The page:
The only free and comprehensive online etymological dictionary of the Spanish language
motor m. (Adjective, Noun) "motor"
17th cent. From Latin mot- "set in motion" interpreted as an agent noun (e.g., moto "I set in motion," motus "is set in motion"). Deriving from the verb movere "to move" (see mover).
motriz (Adjective) "motor;" "driving"
From motor.
mover (Verb) "to move"
12th cent. From Latin movere 'id.' From Proto-Italic *mow- "to move," an aorist formation from Proto-Indo-European *meu̯h1- 'id.'
Indo-European
Romance
Asturian mover, Portuguese mover, Galician mover, Catalan moure, French mouvoir, Italian muovere, Sardinian moere
Balto-Slavic
Old Church Slavonic myti "to wash," Russian myt' 'id.,' Czech mýti 'id.,' Polish myć 'id.,' Slovene míti 'id.,' Lithuanian máudyti "to bathe," Latvian maût "to submerge"
Indo-Iranian
Sanskrit -mī́vantī- "pushing down," Avestan a-muiiamna- "motionless"
Tocharian
A mew- "to shake," B miw- 'id.'
móvil (Adjective) "mobile"
15th cent. Old Spanish móbil. From Latin mobilis 'id.' From Proto-Italic *mowe-blis- 'id.' From *mowe- "to move" (see mover) and *-blis, an adjective-forming suffix (see -il).
Indo-European
Romance
Portuguese móbil, Catalan moble, French mobile, Italian mobile, Romanian mobil
movimiento m. (Noun) "movement"
From mover and -miento, a noun-forming suffix denoting the action of a verb.
muchacho (Noun) "boy," "girl"
13th cent. Old Spanish mochacho. Frequently occuring in as a surname in the earliest texts. Probably from mocho and -acho in the sense of comparing the young to calves yet to grow their proverbial "horns." Note that in some texts where we find the surname Mochocho, we also find Mocho.
Also the origin of the surname Mochacho.
mucho (Adjective) "much"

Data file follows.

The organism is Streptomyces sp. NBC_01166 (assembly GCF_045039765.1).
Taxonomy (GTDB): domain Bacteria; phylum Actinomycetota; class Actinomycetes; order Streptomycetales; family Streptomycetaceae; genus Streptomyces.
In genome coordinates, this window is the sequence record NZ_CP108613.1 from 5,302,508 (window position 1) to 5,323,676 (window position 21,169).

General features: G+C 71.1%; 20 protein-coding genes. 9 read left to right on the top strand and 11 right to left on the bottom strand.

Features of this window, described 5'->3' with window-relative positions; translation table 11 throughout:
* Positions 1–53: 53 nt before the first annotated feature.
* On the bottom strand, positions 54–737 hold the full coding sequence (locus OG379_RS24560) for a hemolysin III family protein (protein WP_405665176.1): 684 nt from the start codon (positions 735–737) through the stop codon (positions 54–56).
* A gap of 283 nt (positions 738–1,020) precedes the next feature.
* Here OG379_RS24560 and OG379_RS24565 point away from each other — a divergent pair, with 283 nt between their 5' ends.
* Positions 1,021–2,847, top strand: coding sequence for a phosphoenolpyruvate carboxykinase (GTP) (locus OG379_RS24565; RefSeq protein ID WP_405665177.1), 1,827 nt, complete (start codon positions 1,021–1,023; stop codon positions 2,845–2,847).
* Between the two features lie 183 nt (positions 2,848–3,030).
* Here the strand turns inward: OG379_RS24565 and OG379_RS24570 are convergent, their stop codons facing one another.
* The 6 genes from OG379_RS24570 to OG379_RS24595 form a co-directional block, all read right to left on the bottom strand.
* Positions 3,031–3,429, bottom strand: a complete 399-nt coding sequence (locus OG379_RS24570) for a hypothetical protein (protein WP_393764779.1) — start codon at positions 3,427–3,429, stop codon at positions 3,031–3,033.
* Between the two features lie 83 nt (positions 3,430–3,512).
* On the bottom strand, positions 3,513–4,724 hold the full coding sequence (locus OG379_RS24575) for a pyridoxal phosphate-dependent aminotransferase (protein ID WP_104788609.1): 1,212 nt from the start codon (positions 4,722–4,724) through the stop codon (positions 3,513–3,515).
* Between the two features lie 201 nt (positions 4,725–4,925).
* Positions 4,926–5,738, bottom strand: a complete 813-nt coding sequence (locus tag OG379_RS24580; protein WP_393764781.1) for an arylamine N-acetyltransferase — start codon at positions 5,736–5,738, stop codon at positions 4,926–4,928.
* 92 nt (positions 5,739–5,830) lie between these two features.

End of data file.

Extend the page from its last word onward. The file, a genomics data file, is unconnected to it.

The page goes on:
10th cent. Old Spanish muito, later muncho, mucho, much. From Latin multus 'id.' From Proto-Italic *molto- 'id.' Perhaps from a late Proto-Indo-European root *mol-to- 'id.' or perhaps of unknown origin.
Indo-European
Romance
Asturian munchu, Portuguese muito, Galician moito, Catalan molt, French moult, Italian molto, Aromanian multu, Romanian mult
muelle (Adjective) "soft"
13th cent. From Latin mollis 'id.' From Proto-Italic *moldu-i- 'id.' An adjective formed from an earlier adjective in Proto-Indo-European *ml̥d-u̯- 'id.' via analogy. From *mel- "to soften," "to weaken."
Indo-European
Romance
Portuguese mole, Galician mol, Catalan moll, French mou, Italian molle, Aromanian moali, Romanian moale, Sardinian modde
Celtic
Old Irish mell "pleasant," Middle Welsh blydd "soft"
Balto-Slavic
Old Church Slavonic mladъ "young," Russian molodój 'id.,' Czech mladý 'id.,' Polish mɫody 'id.,' Slovene mlȃd, Old Prussian maldai "boy"
Indo-Iranian
Sanskrit mr̥du- "soft"
muerte f. (Noun) "death"
10th cent. From Latin mortem, accusative case of mors 'id.' From Proto-Italic *morti- 'id.' From Proto-Indo-European *mr̥-ti- "death," but originally "disappearance." From *mer- "to disappear" (see morir).
Indo-European
Romance
Asturian muerte, Portuguese morte, Galician morte, Catalan mort, French mort, Italian morte, Aromanian moarti, Romanian moarte, Sardinian molte
Balto-Slavic
Old Church Slavonic sъmrьtь "death," Russian smert' 'id.,' Czech smrt 'id.,' Polish śmierć 'id.,' Slovene smr̀t 'id.,' Lithuanian mirtìs 'id.'
muerto (1) (Adjective) "dead"
10th cent. From Latin murtuus 'id.' Past participle of mori "to die" (see morir).